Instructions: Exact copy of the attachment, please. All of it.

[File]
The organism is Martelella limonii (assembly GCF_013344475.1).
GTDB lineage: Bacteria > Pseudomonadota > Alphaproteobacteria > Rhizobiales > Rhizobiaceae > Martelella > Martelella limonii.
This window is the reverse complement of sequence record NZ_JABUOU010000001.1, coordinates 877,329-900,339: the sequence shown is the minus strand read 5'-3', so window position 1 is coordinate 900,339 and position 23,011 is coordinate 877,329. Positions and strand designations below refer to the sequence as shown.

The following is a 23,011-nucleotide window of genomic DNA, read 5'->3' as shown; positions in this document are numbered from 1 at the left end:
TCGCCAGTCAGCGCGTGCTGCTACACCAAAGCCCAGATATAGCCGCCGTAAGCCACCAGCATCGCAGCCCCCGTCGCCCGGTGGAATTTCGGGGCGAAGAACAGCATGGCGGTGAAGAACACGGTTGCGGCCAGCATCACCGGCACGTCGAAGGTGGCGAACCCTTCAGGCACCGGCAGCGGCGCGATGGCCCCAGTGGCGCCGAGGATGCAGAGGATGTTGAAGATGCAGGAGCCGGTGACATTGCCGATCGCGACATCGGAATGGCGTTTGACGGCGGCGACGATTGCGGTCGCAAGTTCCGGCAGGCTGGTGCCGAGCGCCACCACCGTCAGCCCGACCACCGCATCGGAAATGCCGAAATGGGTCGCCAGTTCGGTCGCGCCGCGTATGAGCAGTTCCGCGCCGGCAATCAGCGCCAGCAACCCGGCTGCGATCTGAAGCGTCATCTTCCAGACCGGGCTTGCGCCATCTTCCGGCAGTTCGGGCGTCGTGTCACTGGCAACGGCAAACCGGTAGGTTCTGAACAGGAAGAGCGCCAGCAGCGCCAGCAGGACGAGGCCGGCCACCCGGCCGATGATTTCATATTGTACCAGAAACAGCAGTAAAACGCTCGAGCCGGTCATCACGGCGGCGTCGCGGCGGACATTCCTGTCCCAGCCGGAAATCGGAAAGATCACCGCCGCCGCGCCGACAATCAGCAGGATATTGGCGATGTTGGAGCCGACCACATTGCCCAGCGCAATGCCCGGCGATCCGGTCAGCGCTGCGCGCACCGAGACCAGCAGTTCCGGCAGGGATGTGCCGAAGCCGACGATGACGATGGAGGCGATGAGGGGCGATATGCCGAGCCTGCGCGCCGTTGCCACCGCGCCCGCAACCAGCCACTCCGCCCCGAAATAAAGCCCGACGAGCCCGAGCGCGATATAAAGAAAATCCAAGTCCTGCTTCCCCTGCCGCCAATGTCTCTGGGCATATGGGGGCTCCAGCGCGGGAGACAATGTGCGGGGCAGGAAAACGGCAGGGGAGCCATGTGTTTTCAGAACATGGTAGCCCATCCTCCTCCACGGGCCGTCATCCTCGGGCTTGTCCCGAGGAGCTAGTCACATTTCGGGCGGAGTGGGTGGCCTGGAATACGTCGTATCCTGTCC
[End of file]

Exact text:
The organism is Martelella limonii (assembly GCF_013344475.1).
GTDB lineage: Bacteria > Pseudomonadota > Alphaproteobacteria > Rhizobiales > Rhizobiaceae > Martelella > Martelella limonii.
This window is the reverse complement of sequence record NZ_JABUOU010000001.1, coordinates 877,329-900,339: the sequence shown is the minus strand read 5'-3', so window position 1 is coordinate 900,339 and position 23,011 is coordinate 877,329. Positions and strand designations below refer to the sequence as shown.

The following is a 23,011-nucleotide window of genomic DNA, read 5'->3' as shown; positions in this document are numbered from 1 at the left end:
TCGCCAGTCAGCGCGTGCTGCTACACCAAAGCCCAGATATAGCCGCCGTAAGCCACCAGCATCGCAGCCCCCGTCGCCCGGTGGAATTTCGGGGCGAAGAACAGCATGGCGGTGAAGAACACGGTTGCGGCCAGCATCACCGGCACGTCGAAGGTGGCGAACCCTTCAGGCACCGGCAGCGGCGCGATGGCCCCAGTGGCGCCGAGGATGCAGAGGATGTTGAAGATGCAGGAGCCGGTGACATTGCCGATCGCGACATCGGAATGGCGTTTGACGGCGGCGACGATTGCGGTCGCAAGTTCCGGCAGGCTGGTGCCGAGCGCCACCACCGTCAGCCCGACCACCGCATCGGAAATGCCGAAATGGGTCGCCAGTTCGGTCGCGCCGCGTATGAGCAGTTCCGCGCCGGCAATCAGCGCCAGCAACCCGGCTGCGATCTGAAGCGTCATCTTCCAGACCGGGCTTGCGCCATCTTCCGGCAGTTCGGGCGTCGTGTCACTGGCAACGGCAAACCGGTAGGTTCTGAACAGGAAGAGCGCCAGCAGCGCCAGCAGGACGAGGCCGGCCACCCGGCCGATGATTTCATATTGTACCAGAAACAGCAGTAAAACGCTCGAGCCGGTCATCACGGCGGCGTCGCGGCGGACATTCCTGTCCCAGCCGGAAATCGGAAAGATCACCGCCGCCGCGCCGACAATCAGCAGGATATTGGCGATGTTGGAGCCGACCACATTGCCCAGCGCAATGCCCGGCGATCCGGTCAGCGCTGCGCGCACCGAGACCAGCAGTTCCGGCAGGGATGTGCCGAAGCCGACGATGACGATGGAGGCGATGAGGGGCGATATGCCGAGCCTGCGCGCCGTTGCCACCGCGCCCGCAACCAGCCACTCCGCCCCGAAATAAAGCCCGACGAGCCCGAGCGCGATATAAAGAAAATCCAAGTCCTGCTTCCCCTGCCGCCAATGTCTCTGGGCATATGGGGGCTCCAGCGCGGGAGACAATGTGCGGGGCAGGAAAACGGCAGGGGAGCCATGTGTTTTCAGAACATGGTAGCCCATCCTCCTCCACGGGCCGTCATCCTCGGGCTTGTCCCGAGGAGCTAGTCACATTTCGGGCGGAGTGGGTGGCCTGGAATACGTCGTATCCTGTCC